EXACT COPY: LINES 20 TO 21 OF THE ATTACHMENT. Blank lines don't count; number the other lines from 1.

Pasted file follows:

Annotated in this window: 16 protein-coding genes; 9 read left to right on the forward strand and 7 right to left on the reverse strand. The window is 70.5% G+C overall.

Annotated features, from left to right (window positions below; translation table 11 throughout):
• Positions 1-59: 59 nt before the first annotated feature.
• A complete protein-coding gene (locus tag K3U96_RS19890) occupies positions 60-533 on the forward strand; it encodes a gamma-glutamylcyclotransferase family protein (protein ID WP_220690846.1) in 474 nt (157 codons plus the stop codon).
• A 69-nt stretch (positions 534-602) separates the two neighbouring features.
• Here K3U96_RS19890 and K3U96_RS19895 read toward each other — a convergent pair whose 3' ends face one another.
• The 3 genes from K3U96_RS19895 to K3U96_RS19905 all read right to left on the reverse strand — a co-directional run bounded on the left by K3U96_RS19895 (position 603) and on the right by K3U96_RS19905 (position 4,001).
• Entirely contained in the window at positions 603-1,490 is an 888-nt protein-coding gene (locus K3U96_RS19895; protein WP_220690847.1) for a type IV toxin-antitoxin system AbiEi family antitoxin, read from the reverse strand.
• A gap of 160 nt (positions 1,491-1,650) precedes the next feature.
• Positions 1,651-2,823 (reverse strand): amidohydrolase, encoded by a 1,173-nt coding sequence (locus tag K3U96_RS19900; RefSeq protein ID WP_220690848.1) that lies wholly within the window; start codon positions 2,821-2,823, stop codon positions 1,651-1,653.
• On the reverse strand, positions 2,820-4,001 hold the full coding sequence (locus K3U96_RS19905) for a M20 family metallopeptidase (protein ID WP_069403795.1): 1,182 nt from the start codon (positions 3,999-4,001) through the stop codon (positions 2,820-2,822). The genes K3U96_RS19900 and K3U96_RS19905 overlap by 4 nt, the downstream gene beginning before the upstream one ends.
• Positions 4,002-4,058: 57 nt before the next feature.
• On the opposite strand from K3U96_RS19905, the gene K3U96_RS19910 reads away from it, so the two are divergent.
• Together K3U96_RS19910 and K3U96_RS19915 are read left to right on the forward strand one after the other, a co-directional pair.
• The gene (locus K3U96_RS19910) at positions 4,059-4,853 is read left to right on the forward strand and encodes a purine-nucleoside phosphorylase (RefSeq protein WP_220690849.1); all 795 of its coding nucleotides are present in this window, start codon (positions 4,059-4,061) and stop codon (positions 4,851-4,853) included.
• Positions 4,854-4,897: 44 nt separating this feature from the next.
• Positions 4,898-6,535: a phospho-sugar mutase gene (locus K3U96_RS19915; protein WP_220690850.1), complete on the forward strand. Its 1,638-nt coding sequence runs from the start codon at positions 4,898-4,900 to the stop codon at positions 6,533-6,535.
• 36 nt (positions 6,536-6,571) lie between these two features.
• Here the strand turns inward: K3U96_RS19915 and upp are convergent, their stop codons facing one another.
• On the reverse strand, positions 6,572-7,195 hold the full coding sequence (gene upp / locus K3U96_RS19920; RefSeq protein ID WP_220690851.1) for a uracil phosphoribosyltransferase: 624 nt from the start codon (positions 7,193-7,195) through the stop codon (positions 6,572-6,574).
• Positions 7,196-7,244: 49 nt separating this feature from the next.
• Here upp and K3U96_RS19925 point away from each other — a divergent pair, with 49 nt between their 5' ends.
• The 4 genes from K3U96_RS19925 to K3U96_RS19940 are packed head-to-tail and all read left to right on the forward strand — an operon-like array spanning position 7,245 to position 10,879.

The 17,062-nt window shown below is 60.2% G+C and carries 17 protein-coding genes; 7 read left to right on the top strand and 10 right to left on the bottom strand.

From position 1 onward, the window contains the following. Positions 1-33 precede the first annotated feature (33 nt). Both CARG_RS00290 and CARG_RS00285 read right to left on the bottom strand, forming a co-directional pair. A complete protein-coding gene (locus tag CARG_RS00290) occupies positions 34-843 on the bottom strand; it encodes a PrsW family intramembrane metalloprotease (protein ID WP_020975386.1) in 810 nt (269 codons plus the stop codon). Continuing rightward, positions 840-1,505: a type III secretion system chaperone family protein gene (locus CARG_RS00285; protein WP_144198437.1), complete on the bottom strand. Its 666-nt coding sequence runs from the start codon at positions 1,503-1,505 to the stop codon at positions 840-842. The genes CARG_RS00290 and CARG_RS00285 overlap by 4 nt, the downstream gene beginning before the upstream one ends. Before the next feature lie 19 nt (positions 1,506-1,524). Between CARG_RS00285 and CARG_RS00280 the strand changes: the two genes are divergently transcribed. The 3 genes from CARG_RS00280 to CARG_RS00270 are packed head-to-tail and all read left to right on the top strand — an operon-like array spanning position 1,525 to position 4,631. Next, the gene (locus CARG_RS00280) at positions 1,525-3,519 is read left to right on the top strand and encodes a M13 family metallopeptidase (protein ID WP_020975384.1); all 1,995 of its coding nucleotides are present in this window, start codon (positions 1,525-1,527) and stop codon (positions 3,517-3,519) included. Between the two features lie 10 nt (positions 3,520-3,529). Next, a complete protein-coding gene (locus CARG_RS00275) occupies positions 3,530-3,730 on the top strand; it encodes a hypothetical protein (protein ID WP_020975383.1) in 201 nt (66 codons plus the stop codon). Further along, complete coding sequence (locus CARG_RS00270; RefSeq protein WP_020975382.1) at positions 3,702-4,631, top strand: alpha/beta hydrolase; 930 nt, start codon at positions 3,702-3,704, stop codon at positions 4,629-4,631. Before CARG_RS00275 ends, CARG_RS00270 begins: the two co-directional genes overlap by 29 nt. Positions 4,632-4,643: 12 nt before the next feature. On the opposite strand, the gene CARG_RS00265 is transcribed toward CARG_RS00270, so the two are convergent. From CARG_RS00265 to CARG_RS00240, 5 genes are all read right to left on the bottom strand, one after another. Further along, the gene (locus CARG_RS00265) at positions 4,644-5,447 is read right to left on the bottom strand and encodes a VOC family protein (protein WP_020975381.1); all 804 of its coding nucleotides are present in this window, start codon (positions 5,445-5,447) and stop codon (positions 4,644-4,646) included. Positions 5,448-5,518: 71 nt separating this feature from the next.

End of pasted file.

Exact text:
• On the reverse strand, positions 6,572-7,195 hold the full coding sequence (gene upp / locus K3U96_RS19920; RefSeq protein ID WP_220690851.1) for a uracil phosphoribosyltransferase: 624 nt from the start codon (positions 7,193-7,195) through the stop codon (positions 6,572-6,574).
• Positions 7,196-7,244: 49 nt separating this feature from the next.